Restoring Confidence After Falling From Your Horse

Written By:

David C
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Whether you’re experienced or not, as a rider, you’ve likely taken a fall from your horse at some stage. No matter if your horse bucked, tripped, refused, or spooked, falling can create confidence issues. Just remember, it’s only normal to feel a little anxiety about getting back in the saddle. However, the first thing you should know is that it’s ok to feel apprehension after a fall; it’s our self-preservation instinct in action. You don’t, however, have to let it consume you. In this article, you will find some steps to help you restore your confidence after falling from your horse.

Don’t blame yourself

It’s easy to blame yourself and picture a thousand things you could have done differently. However, try to be kind to yourself. There’s nothing you can do about a fall after the fact and there’s no use in beating yourself up over it. It can be complicated, sure – I’ve been there many times myself, as have many colleagues and friends. That’s why I changed my approach, and wanted to share it.

Instead of blaming yourself, use it as an opportunity to learn and improve. In this sport, you never stop learning, and that’s one of the most wonderful things about it.

Analyze why you fell

Take your time to analyze what may have caused the fall. This is a different approach than blaming yourself, rather taking the necessary steps to resume riding successfully.

Many reasons may have caused the fall, for example:

  • Your horse bucked.
  • Your horse refused to jump, and you jumped the obstacle yourself.
  • Your horse tripped.
  • Your gear failed. For example, a stirrup leather cracked as you were jumping.
  • You lost balance.

If you take a closer look, you will notice that they have different root reasons. Therefore, the way to address them is pretty different. For example, if your horse bucked, you might want to consider the following:

Did he have a lot of energy due to being out of work?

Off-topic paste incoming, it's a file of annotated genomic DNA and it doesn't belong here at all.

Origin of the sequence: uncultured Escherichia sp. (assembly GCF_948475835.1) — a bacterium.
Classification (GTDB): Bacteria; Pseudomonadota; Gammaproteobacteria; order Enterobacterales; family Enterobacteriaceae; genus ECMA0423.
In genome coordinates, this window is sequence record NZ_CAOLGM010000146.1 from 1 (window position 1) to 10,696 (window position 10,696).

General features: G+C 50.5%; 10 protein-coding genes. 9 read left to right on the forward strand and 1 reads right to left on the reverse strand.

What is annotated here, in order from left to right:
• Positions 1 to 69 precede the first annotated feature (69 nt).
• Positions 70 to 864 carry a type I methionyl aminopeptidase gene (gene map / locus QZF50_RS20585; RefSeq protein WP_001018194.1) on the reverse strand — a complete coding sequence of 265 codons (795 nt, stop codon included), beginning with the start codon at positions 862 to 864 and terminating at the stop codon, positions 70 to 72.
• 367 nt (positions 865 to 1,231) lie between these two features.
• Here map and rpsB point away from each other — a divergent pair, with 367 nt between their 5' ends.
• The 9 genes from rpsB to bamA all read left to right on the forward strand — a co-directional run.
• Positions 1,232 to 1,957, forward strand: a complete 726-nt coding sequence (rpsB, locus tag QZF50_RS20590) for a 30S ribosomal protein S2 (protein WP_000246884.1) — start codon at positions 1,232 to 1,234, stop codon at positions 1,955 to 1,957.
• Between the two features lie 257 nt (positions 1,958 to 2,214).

You can try exercising your horse more often, and if you can’t, ask someone to ride him for you and/or lunge him before riding him.

Is he cold-backed or tight-backed?

Check your saddle and saddle pad, and check if something in your tack is what’s causing him to be cold-backed.

Is he in pain?

If this happens often, your horse may be in pain. Ask your trusted vet to check your horse for any symptoms that may be causing him pain. Sometimes bucking is our horses’ way of telling us they are not feeling well.

Did he spook?

If he spooks often, does he always spooks from the same things?

This analytical of thinking will help you create a plan to return to the saddle more confidently than ever.

Don’t blame your horse

As you shouldn’t blame yourself for falling, don’t either blame your horse. Leaving aside that horses are living creatures with their own thoughts, feelings, and instincts, remember your horse is your teammate and buddy. If we fail, they fail, and vice-versa. Blaming your horse for a mistake may lead you consciously or unconsciously to lose faith in them. Instead, consider other factors that might affect him, like health, tack, shoeing issues, and your riding. Don’t question your riding skills, instead ask if you are taking the right approach. Are you communicating effectively with your horse? Are they picking up on your cues? Address the situation with a positive and constructive attitude, and use the experience as an opportunity to learn and improve your communication and partnership.

Don’t rush things

No matter what discipline you practice or if you just ride for fun, remember that sometimes, the fastest way to move forward is to slow down. If you are competing at any level, forget about the showing schedule and take your time to go back to the basics. Take as long as you need to recover your trust in yourself and your horse. If you were jumping 1.20m fences, take some time to do some groundwork, and then start jumping small cross rails. If you are doing advanced dressage, take some time to improve your balance and practice your transitions. If you do trailing, go for a relaxing walk instead of galloping through the field. Don’t push yourself, and don’t rush; take baby steps. You will know when you are ready to move on.

Visualize your triumphant return

If you feel anxious after falling from your horse, visualize positive experiences. Remember breakthrough moments and positive experiences. Visualize that time you rode and everything went perfectly. Repeat that thought over and over, take deep breaths, relax. Take precautions but don’t overthink; move within your comfort zone, push it to the learning zone for a while, and return.

If you feel overwhelmed, lower your expectations until you feel right about what you are doing, and keep doing it until you are bored and ready for more.

In essence, don’t keep anything to yourself. Tell your riding instructor, coach, or friends how you feel after a fall. Don’t be shy to ask for help – talking your feelings out is one of the best ways to heal.

Read More: Here’s How to Resume Training with Your Horse After a Break